Currently, the district is refusing to bargain beyond economic contract articles, but with its 2019 campaign that won racial justice demands, UTLA has demonstrated the power of engaging a broad-based coalition in a labor struggle that is able to win community-level benefits.
Care Workers Are a Labor Vanguard
Built on years of deep organizing, coalition building, and local development, campaigns to transform schools have advanced despite decades of austerity and legal limitations on public-sector union bargaining power. These have included limits on the right to strike, which have rendered workers unable to translate negotiating power into contract items at the bargaining table and worn workforces down to bare-boned capacity. In the 2018 wave of wildcat strikes in “right-to-work states,” where laws severely limit union activity, public educators wielded the strike’s power, even without legal authorization, to advance common-good causes.
Teachers’ unions nationwide have been championing the priorities of the Green New Deal through common-good bargaining and contract campaigns. The Chicago Teachers Union (CTU-AFT Local 1) has bargained for school transportation assistance for low-income and unhoused students, prioritization of repairs of existing buildings over new construction, and the removal of toxic pipes and paints from school buildings. After a 24 percent drop in Oklahoma’s per-student spending from 2008 and 2015, the Oklahoma Education Association, a statewide union, organized work actions demanding that the state increase funding for education via “a higher tax on oil production, gas production, and motor fuels to fund public education.” (At the time, Oklahoma’s state tax on fossil fuels was the lowest in the nation.)
Unions have power beyond contract campaigns, especially when they build working-class coalitions. For example, Climate Jobs Rhode Island, a coalition of climate and labor groups formed in 2021, has been pressuring state officials to include climate provisions in all new funding for public schools and for all public schools in the state to have 100 percent net-zero emissions by 2050, with demonstrated progress in the years leading up to 2030. The coalition also aims to bring clean energy heating systems to all public and publicly funded buildings by 2050. Other goals include expanding public transportation and offshore wind and solar power networks. This comprehensive campaign for a statewide just transition centers workers and communities most affected by the climate crisis.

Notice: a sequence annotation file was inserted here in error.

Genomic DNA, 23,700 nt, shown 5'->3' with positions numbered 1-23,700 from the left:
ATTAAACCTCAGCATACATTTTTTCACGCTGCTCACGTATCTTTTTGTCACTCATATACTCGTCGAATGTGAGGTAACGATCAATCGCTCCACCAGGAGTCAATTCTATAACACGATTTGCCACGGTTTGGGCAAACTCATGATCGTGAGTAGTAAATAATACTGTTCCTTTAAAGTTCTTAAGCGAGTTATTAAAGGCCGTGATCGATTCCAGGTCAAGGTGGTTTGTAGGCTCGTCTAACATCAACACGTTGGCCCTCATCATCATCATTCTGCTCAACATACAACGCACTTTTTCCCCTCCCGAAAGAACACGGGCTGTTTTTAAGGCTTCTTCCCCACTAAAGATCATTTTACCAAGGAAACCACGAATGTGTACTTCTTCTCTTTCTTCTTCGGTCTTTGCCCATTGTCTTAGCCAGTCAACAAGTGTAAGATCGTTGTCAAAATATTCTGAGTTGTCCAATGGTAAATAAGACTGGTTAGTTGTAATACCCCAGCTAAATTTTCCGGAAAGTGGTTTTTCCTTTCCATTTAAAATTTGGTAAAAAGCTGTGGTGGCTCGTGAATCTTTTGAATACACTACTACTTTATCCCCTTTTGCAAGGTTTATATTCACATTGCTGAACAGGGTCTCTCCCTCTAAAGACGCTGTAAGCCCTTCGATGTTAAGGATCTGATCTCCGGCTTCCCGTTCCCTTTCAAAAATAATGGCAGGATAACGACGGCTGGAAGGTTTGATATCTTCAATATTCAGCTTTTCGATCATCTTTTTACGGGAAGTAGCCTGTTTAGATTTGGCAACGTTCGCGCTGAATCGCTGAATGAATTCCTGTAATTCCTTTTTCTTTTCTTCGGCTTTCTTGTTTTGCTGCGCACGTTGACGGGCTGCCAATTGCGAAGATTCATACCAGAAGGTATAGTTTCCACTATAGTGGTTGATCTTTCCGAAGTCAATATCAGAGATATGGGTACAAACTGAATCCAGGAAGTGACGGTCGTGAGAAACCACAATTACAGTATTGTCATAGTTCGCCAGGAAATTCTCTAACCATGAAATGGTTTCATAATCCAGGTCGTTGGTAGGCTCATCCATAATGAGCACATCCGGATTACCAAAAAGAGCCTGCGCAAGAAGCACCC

The Green New Deal framework goes beyond top-down climate policy—it is a framework for a holistic transition to a just future that takes a full view of communities’ working and living conditions. School systems can continue to compound inequities, or they can invest in schools so that they function as centers of healthy, safe, and sustainable communities. Education workers are teaching us that the path to transformative change for everyone can begin right outside the classroom.
This article originally appeared in the Nonprofit Quarterly. See the original article here.